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Archive for September 2011

Burr's Boats, Part II

When Aaron Burr left the office of vice president in March 1805, his future was clouded.  President Jefferson had dropped him from the Republican ticket the year before, then Burr lost a race for governor of New York.  Winning his famous duel with Alexander Hamilton, former Secretary of the Treasury, landed Burr under indictment for…

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Burr's Boats, Part I

Most of Cincinnati’s thousand citizens lined the banks of the Ohio River on April 27, 1801, to watch one of the wonders of the age.  A great new sailing ship, St. Clair, was passing downriver from Marietta for its maiden voyage in the Gulf of Mexico.  Its journey would fire the imaginations of many men,…

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Meeting McCullough

Last Tuesday night, I attended a lecture on the Constitution by David McCullough at the Capitol Visitors Center.  (He’s the one on the right in the photo.)  The event was sponsored by The Constitutional Sources Project, an online site that aims to make available all the relevant information about the drafting and ratification of the…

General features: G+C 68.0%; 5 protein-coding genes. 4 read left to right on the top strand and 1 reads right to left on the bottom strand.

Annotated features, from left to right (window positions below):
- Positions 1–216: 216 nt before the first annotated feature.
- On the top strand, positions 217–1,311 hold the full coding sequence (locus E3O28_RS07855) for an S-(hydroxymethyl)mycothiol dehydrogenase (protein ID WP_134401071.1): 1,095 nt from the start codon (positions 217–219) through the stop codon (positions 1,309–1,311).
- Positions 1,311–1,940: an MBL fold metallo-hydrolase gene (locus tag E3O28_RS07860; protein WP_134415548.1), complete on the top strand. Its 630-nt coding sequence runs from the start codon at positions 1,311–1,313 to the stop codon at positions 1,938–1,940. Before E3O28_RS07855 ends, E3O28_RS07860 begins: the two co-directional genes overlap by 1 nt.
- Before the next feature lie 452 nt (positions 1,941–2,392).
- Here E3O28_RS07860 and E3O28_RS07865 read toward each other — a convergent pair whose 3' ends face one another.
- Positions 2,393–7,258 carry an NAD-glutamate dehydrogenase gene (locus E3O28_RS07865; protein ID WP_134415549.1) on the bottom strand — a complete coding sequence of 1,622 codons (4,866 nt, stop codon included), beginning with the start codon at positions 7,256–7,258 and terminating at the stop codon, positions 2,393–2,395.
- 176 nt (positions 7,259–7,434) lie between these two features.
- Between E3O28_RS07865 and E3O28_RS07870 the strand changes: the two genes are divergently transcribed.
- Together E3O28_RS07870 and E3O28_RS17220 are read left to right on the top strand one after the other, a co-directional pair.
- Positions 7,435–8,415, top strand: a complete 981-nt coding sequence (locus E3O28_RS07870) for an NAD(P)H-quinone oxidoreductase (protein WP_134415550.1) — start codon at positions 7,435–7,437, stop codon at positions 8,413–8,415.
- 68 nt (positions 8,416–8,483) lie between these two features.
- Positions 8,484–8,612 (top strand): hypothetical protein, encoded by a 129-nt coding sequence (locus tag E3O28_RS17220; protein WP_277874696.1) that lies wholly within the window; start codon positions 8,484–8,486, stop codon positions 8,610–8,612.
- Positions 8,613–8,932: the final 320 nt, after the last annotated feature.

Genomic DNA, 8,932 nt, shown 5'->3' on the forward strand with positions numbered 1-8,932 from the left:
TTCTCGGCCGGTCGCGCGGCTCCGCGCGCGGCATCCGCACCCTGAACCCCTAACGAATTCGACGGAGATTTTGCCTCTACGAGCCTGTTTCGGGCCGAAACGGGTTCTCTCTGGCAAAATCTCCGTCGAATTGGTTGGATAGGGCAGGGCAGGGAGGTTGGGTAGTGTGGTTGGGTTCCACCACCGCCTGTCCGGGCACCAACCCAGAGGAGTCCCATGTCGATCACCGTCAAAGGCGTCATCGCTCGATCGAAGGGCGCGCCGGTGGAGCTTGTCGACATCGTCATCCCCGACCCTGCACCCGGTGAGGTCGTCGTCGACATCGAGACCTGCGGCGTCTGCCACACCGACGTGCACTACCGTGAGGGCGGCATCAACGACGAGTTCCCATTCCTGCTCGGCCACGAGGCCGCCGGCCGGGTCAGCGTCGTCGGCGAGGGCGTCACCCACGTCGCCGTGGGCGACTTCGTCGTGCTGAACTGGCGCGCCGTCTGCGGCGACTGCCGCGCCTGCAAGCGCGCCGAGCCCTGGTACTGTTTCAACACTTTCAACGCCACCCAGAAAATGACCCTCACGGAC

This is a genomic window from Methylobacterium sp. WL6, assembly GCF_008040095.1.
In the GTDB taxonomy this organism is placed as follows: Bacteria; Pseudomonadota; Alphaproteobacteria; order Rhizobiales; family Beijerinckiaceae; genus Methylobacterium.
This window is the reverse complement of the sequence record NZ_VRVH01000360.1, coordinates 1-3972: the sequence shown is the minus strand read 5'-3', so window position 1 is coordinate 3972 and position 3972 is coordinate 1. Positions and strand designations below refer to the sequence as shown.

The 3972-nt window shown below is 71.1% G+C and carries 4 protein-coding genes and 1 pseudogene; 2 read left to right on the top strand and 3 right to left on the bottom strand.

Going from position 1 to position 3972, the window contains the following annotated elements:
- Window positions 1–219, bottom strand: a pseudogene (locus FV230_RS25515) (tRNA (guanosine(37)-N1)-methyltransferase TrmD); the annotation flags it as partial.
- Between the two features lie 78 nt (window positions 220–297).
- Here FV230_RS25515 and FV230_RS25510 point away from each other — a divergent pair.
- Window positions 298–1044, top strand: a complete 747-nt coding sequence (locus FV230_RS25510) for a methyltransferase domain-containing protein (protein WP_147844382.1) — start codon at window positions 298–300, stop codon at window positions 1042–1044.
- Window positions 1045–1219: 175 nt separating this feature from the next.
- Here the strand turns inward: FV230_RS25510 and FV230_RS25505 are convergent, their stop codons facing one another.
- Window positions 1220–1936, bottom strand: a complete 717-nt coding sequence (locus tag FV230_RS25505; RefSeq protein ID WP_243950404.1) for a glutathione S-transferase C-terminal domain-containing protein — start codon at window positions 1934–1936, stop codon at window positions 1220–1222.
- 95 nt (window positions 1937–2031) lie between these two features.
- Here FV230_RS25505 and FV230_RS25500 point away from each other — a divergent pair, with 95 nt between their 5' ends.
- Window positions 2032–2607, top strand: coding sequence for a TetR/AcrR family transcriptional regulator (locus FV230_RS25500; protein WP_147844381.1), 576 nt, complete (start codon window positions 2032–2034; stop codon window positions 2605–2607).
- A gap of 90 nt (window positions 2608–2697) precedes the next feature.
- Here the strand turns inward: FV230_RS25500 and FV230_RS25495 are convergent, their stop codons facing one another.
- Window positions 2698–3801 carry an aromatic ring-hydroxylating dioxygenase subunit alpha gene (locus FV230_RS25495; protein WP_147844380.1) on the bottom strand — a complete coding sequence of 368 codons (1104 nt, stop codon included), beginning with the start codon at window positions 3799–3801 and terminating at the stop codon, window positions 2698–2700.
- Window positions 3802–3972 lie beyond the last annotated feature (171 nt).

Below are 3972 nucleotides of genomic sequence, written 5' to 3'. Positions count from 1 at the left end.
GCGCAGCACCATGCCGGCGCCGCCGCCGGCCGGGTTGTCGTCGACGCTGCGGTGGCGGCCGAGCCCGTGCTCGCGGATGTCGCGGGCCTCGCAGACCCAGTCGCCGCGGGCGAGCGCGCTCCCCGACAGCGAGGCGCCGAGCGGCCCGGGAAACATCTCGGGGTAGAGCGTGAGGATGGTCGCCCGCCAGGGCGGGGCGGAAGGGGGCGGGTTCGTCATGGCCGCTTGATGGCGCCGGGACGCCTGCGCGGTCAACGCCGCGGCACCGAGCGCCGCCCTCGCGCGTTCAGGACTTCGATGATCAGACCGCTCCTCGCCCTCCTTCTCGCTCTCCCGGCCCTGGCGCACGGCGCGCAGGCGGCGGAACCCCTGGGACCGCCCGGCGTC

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Nuremburg War Crimes Trials

John Q. Barrett is a law professor at St. John’s in New York and a scholar of Justice Robert Jackson (pictured below).  He produces periodic e-mails about Justice Jackson that are often fascinating.  His most recent message deals with Jackson’s exchange with Judge Charles Wyzanski over the legitimacy of the Nuremburg trials of Nazi leaders…

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